Recently, I’ve been getting asked about Facebook Pages vs. Facebook Profiles.
Back in the day, many people started using Facebook Profiles for their program, department or college. This might have been before Facebook had created Pages or it was when Pages were still pretty sparse for business help.
Since then Facebook has made lots of changes – big changes to help businesses and schools really use their Pages effectively.
Now Facebook is making it clear that profiles are now only for individuals and pages are for business.
Both have different features.
Programs, depts, and colleges are only allowed to open pages NOT profile. If they have a profile or try to open a profile page, they are in direct violation of TOS. Which could get them suspended.
Facebook pages allow other users to become fans, but access to the individual profile pages are limited.
Facebook pages do not allow the ability to invite friends (but groups do) – pages cannot maintain a friends list – they can only maintain a fan list. But there are a lot of advantages to this fan list.
Pages do allow updating your status (which gets shared with your fans)
Facebook pages allow: pictures, videos, discussion board, application, wall posts, groups and other interactive elements along with writing things in FBML (Facebook Mark-up Language).
This is from a section on Facebook’s official policy (on difference between profile and pages):
Facebook profiles are meant to represent a single individual. Organizations of any type are not permitted to maintain an account under the name of their organization. We have created Facebook Pages to allow organizations to have a presence on Facebook. These Pages are distinct presences, separate from user profiles, and optimized for an organization’s needs to communicate, distribute information/content, engage their fans, and capture new audiences virally through their fan’s recommendations to their friends. Facebook Pages are designed to be a media rich, valuable presence for any artist, business or brand.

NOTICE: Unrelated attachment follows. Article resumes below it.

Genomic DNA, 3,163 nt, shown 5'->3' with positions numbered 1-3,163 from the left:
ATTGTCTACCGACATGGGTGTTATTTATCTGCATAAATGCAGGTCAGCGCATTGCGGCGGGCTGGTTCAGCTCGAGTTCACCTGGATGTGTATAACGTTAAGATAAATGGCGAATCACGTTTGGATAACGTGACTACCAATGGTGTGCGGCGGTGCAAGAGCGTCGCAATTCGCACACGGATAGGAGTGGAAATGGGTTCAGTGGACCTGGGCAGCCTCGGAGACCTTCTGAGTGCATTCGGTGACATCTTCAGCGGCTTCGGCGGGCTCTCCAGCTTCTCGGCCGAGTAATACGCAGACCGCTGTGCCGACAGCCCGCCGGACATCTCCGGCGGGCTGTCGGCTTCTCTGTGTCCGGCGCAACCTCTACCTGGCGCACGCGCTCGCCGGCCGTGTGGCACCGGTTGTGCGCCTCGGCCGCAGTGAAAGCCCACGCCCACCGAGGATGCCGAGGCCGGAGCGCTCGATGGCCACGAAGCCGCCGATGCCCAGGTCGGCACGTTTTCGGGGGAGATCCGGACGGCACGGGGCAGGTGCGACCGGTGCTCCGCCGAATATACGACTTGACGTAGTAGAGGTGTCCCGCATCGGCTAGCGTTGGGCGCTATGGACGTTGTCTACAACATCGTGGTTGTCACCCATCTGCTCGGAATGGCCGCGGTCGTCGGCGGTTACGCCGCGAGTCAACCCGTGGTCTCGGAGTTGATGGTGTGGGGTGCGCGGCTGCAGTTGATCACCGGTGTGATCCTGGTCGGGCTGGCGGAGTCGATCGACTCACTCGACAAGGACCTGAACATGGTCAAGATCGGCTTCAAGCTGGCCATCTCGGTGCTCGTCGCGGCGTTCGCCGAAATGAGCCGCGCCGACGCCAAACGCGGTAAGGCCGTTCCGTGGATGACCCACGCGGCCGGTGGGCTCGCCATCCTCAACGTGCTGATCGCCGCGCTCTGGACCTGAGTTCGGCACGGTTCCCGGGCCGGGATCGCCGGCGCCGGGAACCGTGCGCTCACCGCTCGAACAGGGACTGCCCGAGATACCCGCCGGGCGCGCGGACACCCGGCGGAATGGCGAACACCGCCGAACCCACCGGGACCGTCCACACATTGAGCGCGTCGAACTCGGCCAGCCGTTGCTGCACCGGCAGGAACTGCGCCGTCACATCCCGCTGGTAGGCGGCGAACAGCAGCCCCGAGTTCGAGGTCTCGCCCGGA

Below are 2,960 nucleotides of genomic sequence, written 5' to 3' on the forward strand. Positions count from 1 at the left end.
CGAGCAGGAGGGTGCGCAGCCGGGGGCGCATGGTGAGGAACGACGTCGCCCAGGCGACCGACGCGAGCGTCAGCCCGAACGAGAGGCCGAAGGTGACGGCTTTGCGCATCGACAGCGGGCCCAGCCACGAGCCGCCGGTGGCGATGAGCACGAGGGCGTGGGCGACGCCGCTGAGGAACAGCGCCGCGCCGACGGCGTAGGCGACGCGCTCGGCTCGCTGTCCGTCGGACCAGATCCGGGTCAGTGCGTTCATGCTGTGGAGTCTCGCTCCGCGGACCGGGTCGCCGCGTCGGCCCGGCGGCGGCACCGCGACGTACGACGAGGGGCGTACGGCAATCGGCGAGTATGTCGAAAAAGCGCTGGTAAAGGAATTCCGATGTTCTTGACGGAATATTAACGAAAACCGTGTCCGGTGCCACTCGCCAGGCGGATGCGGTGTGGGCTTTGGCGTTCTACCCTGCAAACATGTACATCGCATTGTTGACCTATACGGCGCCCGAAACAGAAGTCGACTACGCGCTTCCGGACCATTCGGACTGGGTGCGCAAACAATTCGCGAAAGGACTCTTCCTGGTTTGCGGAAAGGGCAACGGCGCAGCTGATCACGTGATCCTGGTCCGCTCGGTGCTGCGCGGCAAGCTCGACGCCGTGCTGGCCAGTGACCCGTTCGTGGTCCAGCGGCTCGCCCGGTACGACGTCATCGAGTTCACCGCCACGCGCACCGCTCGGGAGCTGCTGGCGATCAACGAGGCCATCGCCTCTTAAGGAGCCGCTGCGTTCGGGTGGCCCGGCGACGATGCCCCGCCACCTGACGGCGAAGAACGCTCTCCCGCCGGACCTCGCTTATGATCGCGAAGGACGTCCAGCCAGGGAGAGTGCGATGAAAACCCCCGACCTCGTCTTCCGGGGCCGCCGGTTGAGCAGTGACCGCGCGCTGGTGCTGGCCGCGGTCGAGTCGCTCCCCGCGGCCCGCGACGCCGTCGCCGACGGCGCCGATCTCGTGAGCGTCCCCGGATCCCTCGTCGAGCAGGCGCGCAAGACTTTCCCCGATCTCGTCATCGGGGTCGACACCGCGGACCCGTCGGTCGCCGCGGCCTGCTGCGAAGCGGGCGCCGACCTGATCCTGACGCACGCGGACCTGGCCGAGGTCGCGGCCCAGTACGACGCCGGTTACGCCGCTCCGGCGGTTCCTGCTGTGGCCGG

Facebook’s policy in terms of how business can use their pages:
All personal site features, such as friending and messaging, are also for personal use only and may not be used for professional promotion. If you add a user as a friend, for example, this person will be invited to be a friend of your profile and not your Page. Using personal site features for professional promotion, or creating unauthorized Pages, may result in your account being warned or disabled.
Here are the biggest benefits of your Facebook Fan page.
- Multiple Admins: You don’t have to log into a specific Facebook profile to control the page. Pages can have multiple admins that could all be posting as the admin on the page. And you can logged in as yourself on Facebook instead of logging in as the program, dept, or college profile.
- Unlimited Fans: Facebook Profiles are limited to 5000 friends. Now that may seem far off but if you keep growing the profile you will have issues if Facebook lowers the limit.
- Easy to Remember URL: You can have a personal URL for the page like http://www.facebook.com/notredame (big thanks to Brad Ward from Blue Fuego who helped us secure this URL). This helps for remembering the name and for Search Engine Optimization with the search engines.
- Fan Interaction Analytics: You can see what people are doing on the page with Facebook Insights.
- Blast Emails: You can email all your fans at one time.
- Likes on other web pages: You can add Facebook Like buttons to your website so people can like your website and get connected with page.
- Businesses Drive Facebook: Facebook is constantly adding new features to the Page system. More benefits for businesses adds more advertising dollars in their pocket. They are not doing this to profiles and in fact are shutting down “fake” profiles that businesses have set up. Profiles are for people not businesses.
The hard thing to do is to move everyone off the Facebook profile to the Page. Right now, you should be encouraging everyone to move over as soon as possible and “like” the facebook fan pages.